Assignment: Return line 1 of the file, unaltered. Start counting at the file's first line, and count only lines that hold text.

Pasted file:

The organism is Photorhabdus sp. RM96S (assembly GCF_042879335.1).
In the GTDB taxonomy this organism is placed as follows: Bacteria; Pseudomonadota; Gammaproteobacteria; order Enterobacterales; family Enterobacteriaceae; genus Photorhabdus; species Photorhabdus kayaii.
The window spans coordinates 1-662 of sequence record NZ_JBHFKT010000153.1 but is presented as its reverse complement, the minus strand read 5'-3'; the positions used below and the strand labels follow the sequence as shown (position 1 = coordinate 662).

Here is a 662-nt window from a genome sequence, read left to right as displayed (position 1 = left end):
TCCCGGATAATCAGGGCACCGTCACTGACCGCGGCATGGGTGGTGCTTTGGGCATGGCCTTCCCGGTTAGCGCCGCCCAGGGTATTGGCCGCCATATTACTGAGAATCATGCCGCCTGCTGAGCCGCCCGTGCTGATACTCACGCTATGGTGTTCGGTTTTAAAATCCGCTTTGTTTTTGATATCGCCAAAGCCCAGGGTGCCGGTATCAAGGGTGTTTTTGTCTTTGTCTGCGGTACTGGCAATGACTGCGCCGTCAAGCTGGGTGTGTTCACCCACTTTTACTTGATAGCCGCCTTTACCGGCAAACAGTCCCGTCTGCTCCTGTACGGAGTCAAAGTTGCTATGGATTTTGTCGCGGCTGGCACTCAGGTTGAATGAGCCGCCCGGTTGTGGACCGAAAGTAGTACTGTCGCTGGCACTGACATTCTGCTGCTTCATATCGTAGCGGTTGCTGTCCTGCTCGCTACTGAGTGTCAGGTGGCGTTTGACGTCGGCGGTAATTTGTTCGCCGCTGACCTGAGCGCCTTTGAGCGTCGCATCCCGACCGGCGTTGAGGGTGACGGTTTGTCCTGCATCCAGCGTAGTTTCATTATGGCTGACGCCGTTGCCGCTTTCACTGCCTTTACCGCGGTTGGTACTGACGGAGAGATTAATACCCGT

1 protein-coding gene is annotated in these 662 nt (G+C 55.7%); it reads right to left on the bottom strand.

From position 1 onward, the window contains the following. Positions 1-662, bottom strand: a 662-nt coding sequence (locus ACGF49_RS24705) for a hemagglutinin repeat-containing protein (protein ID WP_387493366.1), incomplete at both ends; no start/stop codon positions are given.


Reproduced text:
The organism is Photorhabdus sp. RM96S (assembly GCF_042879335.1).